Recreational drug tourist foreigners causing more trouble than their money is worth? Make the drugs illegal for foreigners. The only reason Amsterdam is a drug tourism destination is because those drugs are illegal in the foreigners' own countries, hence tourism to indulge in them. Being tourists, these people are not exactly economically disadvantaged, nor is this a particularly compelling human rights issue (someone who moved to the Netherlands for medical reasons would become a permanent resident), so I expect the Dutch reasoning here is that the tourists should stay home and lobby their own stupid governments to fix their own stupid laws, rather than externalizing the costs of binge-indulgence onto the Netherlands.
posted by aeschenkarnos at 9:38 PM on April 10, 2012 [1 favorite]


Looked up some info and I stand very, very much corrected. desuetude and others have it right:

Over the last decade, at any one time,
about 50% of injection drug users in Vancouver
reported that they lived in unstable housing
conditions, and approximately 10% reported that
they lived on the street with no fixed address.

posted by Salmonberry at 9:48 PM on April 10, 2012


Even if it's cheaper to enable them to stay addicted, I'm willing to bet that some of these people have more to offer the world if they got clean.
posted by Ideefixe at 9:53 PM on April 10, 2012


jonmc: "The Bronx is a borough, sir, not a city."

Fine. The Big Apple.
posted by symbioid at 9:55 PM on April 10, 2012


Even if it's cheaper to enable them to stay addicted, I'm willing to bet that some of these people have more to offer the world if they got clean.

Harm reduction sites like needle exchanges and InSite offer access to services. This is exactly how many addicts decide to get treatment: by being met where they are. The guy who's cut my hair for the last decade use to be a junkie, and he got clean in no small part because he could get clean works at the needle exchange, get minor medical care and advice there, he knew them and trusted them, and they treated him like a person instead of a junkie who should go away and die already.

If you look at the site I linked to, please click on the services they offer. You want addicts to have access to treatment? There you go.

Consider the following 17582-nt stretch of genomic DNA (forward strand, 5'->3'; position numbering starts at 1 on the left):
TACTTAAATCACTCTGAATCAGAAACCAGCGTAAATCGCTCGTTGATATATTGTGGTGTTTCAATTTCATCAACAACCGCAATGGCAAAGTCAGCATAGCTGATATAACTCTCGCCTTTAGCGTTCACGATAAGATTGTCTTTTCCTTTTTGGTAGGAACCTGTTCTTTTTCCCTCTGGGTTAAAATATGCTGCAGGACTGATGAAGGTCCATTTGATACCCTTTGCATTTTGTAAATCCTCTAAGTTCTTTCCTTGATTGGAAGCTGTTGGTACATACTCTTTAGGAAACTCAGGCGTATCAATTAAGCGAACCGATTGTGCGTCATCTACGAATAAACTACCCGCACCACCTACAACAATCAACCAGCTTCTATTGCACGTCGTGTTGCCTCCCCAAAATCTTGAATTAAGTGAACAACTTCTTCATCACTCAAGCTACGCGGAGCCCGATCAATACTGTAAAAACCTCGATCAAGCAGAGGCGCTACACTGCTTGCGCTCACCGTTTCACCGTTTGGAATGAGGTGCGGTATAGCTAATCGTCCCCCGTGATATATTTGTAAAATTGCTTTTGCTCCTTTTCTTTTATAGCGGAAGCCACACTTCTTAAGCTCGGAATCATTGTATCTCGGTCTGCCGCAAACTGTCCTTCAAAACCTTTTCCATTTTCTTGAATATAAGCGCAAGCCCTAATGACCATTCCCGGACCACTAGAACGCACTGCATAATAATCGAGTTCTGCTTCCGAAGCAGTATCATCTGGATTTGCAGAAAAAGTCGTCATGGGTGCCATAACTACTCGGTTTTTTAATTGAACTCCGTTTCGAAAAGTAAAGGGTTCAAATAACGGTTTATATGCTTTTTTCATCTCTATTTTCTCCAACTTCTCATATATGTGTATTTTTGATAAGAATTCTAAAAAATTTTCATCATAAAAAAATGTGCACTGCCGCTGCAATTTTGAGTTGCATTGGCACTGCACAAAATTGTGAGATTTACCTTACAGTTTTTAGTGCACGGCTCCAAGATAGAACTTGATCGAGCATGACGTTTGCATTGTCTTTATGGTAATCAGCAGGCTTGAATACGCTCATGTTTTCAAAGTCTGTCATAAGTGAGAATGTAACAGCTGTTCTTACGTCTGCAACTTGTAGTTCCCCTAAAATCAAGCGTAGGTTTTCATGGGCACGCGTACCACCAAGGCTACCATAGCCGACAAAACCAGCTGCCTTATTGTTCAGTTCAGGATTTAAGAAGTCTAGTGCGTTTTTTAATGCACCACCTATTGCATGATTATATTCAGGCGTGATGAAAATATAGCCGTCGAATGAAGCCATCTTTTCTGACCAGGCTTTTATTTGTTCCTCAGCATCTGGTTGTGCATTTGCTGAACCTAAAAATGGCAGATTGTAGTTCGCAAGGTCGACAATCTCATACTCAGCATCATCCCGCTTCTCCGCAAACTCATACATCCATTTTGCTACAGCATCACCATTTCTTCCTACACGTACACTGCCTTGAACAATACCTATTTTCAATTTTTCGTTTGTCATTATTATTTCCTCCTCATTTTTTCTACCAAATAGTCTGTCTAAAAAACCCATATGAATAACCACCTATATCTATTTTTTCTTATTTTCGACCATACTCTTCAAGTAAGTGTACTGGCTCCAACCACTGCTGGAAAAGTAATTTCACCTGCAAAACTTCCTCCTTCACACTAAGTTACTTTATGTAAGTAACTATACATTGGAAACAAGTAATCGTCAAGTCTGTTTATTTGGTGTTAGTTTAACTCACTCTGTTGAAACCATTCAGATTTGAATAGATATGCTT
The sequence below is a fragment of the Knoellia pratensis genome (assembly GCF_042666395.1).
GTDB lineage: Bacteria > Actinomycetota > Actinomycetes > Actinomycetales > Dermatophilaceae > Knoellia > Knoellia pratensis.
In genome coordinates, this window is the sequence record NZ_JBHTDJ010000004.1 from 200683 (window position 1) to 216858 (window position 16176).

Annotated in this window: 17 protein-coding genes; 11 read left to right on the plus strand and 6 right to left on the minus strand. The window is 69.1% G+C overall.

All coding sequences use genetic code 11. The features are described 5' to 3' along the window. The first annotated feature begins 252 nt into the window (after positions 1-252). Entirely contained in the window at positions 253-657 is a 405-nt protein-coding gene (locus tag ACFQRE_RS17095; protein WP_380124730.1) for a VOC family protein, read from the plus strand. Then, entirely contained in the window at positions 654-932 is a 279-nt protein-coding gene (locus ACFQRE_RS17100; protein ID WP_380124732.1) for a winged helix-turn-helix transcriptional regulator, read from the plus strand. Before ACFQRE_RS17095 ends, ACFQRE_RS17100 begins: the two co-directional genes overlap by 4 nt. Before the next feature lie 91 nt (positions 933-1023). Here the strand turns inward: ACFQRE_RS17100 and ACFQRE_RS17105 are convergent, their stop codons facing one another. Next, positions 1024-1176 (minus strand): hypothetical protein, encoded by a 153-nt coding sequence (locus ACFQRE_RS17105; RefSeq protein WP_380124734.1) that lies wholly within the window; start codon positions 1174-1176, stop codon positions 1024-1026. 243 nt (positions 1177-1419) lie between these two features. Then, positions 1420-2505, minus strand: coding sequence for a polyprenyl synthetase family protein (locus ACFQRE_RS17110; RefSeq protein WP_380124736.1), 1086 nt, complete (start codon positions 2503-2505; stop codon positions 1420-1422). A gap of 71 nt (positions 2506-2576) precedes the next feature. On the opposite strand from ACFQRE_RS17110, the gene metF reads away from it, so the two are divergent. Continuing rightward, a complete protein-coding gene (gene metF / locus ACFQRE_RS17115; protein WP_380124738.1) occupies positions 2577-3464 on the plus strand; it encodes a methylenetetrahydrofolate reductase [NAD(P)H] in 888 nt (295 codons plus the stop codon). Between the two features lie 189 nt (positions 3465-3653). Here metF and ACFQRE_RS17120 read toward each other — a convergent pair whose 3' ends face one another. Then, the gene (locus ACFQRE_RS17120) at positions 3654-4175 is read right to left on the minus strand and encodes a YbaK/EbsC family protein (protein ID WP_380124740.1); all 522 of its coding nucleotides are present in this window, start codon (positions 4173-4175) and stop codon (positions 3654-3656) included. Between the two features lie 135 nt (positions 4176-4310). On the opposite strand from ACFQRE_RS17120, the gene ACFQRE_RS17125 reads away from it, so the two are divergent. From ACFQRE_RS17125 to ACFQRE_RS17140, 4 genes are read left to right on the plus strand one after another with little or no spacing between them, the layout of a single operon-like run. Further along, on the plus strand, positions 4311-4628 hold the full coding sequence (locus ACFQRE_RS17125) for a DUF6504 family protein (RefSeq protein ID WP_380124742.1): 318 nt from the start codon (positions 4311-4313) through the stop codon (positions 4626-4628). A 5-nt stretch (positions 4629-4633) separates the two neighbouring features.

posted by rtha at 10:18 PM on April 10, 2012 [6 favorites]


Even if it's cheaper to enable them to stay addicted, I'm willing to bet that some of these people have more to offer the world if they got clean.

Investment banking: not even once.
posted by BitterOldPunk at 11:22 PM on April 10, 2012 [1 favorite]


Even if it's cheaper to enable them to stay addicted, I'm willing to bet that some of these people have more to offer the world if they got clean.

People doing well in good quality methadone treatment don't really count as addicted. While they might be physically dependent, the chaotic drug seeking behaviour, the escalating use, the criminal involvement are all absent.

So if they've got more to offer the world, it's not their dependence that's preventing them from delivering -- it tends to be the stigma of people who refuse to distinguish between chaotic addiction and remission through effective treatment.

It was the alcohol, not the hard drugs, that took René to the brink of death. A year ago, the doctors gave him three months to live. Liquor had destroyed his liver and his brain.


Just thought I'd throw that in there.
posted by PeterMcDermott at 12:30 AM on April 11, 2012 [2 favorites]


I'm not remotely interested in supporting hard drug users on my tax dollars. Treatment, sure. But 3 hots and a cot so they can shoot up? No thanks.

How about through your insurance premiums? Some people addicted to heroin will feel compelled to steal to finance their habit. They will damage property to access saleable goods and what they steal will attract only a fraction of the actual or covered value, so they have to steal a lot to cover their costs. This will drive up premiums for everyone, plus there is the misery of being broken into.

A harm reduction experiment in my home town in the 1990s gave 112 addicts heroin on prescription, in the period there was a 93% reduction in theft, burglary and property crime. Which do you think worked out cheapest?

During the experiment none of the addicts died of overdoses (typically 15% would have been expected to) and none contracted HIV.
posted by biffa at 2:08 AM on April 11, 2012 [1 favorite]


. But 3 hots and a cot so they can shoot up? No thanks.

It's cheaper than having those particular users have to steal bikes and car radios and shit to support their habit, process them through the courts and keep them in jail.

Note that these projects are only aimed at the true hardcore harddrug users, the people who have been shooting up for decades and are physically and mentally incapable of getting clean.

Let's also note that Dutch drugs policy, with regard to the classic hard drugs (heroin, cocaine, LSD, speed) works: the biggest problem being that aging population of hard core addicts, not the continuing growth of hard drug use amongst younger people -- the pool of addicts is stagnant or even shrinking.

Which is in large part due to our soft drugs policy, where soft drug use (weed/hash) is "legal", the sale of them is tolerated but growth and wholesale illegal and prosecuted. You can buy and sell soft drugs without worrying about being hassled by the police, as long as you stick to the rules (no selling to minors, no hard drugs, no smoking in the coffeeshop unless it's pure marihuana with no tobacco, etc). This has meant that it's safe and easy for young people to experiment with safe drugs and not run the risk of getting hooked to the hard stuff like tobacco. It has also meant that your local coffeeshop is not a mafia front, but is a proper small business, sometimes run by the sort of people that in the US or UK would be making craft beer.